SEC Eases Stock Offering 'Quiet Period' Rules
WASHINGTON (Reuters) - Companies selling stock to the public will be allowed to talk much more freely under a rule approved on Wednesday in a unanimous vote by the U.S. Securities and Exchange Commission.
Moving to overhaul 1930s-era rules against misleading hype in stock offerings, the SEC voted to largely drop the so-called "quiet period" preceding offerings for very large companies and to clarify what can be said about initial public offerings.
Under the old rules, last year's IPO by Internet search engine group Google Inc. was nearly delayed after its founders gave an interview to Playboy magazine. Earlier in 2004, Salesforce.com Inc. had to delay its IPO after its chief executive was featured in a newspaper article.
The new pre-offering rules will let large corporations with records of well-managed stock offerings discuss -- and in some circumstances even advertise -- new offerings, the SEC said.
Top-tier companies will also be allowed to make so-called "shelf registrations" of stock with less paperwork. Shelf stock, which companies register with the SEC before issuing, will also be able to be brought to market more easily.
"The changes to the offering process should substantially lower the cost of raising capital," said SEC Commissioner Roel Campos at an open meeting of the market-regulating commission.
Limits on companies in IPOs are eased under the new rules, with permissible communications spelled out more clearly.
The new rules ease restrictions on company communications with the press prior to offerings. "One of the purposes ... is to allow greater communications through the media," said Alan Beller, director of the SEC Division of Corporation Finance.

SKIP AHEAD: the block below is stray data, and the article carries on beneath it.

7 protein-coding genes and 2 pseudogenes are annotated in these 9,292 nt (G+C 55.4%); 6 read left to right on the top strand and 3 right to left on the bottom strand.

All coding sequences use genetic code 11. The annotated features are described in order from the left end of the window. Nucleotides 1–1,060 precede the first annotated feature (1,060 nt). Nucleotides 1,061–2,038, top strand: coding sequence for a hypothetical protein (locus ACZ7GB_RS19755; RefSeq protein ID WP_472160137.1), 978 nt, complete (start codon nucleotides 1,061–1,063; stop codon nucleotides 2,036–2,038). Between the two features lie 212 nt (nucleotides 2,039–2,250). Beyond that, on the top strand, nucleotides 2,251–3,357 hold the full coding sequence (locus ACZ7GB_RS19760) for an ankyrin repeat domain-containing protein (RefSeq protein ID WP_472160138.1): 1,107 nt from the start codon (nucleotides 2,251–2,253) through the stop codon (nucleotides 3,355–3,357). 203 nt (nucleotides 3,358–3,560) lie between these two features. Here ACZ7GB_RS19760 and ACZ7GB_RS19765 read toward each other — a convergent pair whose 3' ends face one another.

The SEC said the new rules are meant to reflect the greatly expanded volume and scrutiny now given stock offerings with the emergence of electronic communications and the wider involvement of Americans in the markets.
The new rules' freedoms are balanced by regulations holding companies liable for misstatements or omissions of key facts from interviews, ads or other communications outside traditional SEC filings for an offering, the commission said.
"This rulemaking represents the SEC's ability to deregulate, as well as regulate," said Commissioner Harvey Goldschmid.
The new offering rules create a class of "well-known seasoned issuers," or companies with market capitalization of about $700 million or more, or $1 billion in registered debt over the preceding three years. Penny-stock companies, shell companies and companies with legal trouble are generally excluded from the new class, the SEC said.
The SEC also voted unanimously to adopt rules to deter market abuse of shell companies, or incorporated entities with no operating business.
The new SEC rules are aimed at preventing fraudulent use of shells, often through "reverse acquisition" deals, to take private companies public without disclosing the information required in normal registered stock offerings.